Microsoft CEO Steve Ballmer called on Europe on Thursday to provide clearer rules on privacy and data retention issues as his company pushes into remote computing services.
Ballmer, whose company is investing heavily in data centres and cloud computing services, said there needs to be a regulatory regime that outlines the responsibilities of companies when providing those services.
"We do need some help from government," Ballmer said. "We need a clear regulatory framework that allows innovation to proceed."
Ballmer made the remarks in London during a roundtable at the Government Leaders Forum, an event sponsored by his company that addresses technology issues facing European governments.
Ballmer was joined by UK Deputy Prime Minister Nick Clegg and Neelie Kroes, vice president of the European Commission and commissioner for the European Union's Digital Agenda, in a wide-ranging forum that touched on government IT use, e-health and copyright issues.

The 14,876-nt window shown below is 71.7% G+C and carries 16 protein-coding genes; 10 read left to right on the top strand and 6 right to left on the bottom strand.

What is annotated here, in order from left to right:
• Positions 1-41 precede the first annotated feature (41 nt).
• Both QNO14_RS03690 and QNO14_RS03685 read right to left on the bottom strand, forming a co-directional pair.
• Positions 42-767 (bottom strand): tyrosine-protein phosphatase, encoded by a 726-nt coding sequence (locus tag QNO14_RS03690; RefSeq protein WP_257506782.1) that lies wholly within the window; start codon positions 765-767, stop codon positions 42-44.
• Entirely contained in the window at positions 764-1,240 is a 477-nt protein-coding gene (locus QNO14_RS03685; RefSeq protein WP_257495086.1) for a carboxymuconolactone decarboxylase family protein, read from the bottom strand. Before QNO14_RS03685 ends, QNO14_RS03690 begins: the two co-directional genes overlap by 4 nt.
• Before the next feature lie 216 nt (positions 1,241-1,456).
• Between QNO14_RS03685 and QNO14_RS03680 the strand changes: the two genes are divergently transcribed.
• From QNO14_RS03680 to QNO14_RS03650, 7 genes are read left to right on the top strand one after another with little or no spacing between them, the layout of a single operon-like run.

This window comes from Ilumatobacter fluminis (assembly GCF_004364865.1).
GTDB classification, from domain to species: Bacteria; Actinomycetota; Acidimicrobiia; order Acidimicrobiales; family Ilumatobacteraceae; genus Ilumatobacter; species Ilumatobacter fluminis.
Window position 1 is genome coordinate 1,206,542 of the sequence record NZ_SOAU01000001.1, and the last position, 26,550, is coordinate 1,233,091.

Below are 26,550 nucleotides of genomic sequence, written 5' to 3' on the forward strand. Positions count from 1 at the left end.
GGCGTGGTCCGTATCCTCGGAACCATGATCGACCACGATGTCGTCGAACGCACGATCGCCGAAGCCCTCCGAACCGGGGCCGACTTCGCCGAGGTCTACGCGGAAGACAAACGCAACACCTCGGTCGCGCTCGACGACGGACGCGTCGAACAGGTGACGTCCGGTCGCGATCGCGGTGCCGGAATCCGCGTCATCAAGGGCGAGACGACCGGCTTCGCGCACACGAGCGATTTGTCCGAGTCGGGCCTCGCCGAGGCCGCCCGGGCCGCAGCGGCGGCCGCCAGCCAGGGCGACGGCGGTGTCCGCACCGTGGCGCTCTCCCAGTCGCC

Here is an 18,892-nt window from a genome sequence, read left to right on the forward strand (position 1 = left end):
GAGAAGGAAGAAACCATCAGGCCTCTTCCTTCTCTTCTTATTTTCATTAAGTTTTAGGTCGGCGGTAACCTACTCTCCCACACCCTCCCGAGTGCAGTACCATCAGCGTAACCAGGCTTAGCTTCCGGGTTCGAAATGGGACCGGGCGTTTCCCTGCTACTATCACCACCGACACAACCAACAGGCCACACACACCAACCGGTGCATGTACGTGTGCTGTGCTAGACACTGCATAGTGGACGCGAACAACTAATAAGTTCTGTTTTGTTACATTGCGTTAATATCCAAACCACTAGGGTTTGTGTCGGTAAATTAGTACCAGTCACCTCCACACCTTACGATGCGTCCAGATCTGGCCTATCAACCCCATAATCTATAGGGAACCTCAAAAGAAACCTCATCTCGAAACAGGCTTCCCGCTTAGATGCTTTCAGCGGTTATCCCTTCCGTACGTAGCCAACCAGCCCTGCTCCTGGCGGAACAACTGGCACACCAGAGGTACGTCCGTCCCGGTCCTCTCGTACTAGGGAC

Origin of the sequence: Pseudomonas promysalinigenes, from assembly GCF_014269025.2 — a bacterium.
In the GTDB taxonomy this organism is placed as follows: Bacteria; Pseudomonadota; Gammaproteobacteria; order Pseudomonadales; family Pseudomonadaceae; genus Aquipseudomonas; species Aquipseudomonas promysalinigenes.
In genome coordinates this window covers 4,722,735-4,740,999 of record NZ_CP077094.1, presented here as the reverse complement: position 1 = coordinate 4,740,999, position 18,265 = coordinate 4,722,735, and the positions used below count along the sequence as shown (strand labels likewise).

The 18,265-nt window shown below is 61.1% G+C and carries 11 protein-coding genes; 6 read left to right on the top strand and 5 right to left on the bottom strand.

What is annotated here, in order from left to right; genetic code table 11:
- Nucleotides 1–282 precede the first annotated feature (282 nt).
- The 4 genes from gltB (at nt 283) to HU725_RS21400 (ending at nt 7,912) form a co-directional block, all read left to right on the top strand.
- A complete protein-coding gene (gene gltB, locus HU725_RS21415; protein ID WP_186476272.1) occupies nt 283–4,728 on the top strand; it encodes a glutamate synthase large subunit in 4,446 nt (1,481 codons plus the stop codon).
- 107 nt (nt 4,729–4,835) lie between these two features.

During the discussion, Ballmer said a Swedish company that develops a health care application using data centres in Finland but providing services to consumers in the UK needs to know clear rules around data integrity and privacy.
"There needs to be a single framework," Ballmer said. "We need to know what the responsibilities and obligations are."
Kroes used the roundtable to address why Europe needs what's being called a "single digital market," where regulation differences in areas such as copyright law are holding up legal cross-border music services, she said. There is an "illegal single market" across Europe for music due to piracy, she said.
The European Commission has been aiming to change copyright clearance and cross-border licensing. Those issues are part of the Digital Agenda, a five year telecommunications plan unveiled in May that addresses other issues such as broadband adoption and cybersecurity readiness.
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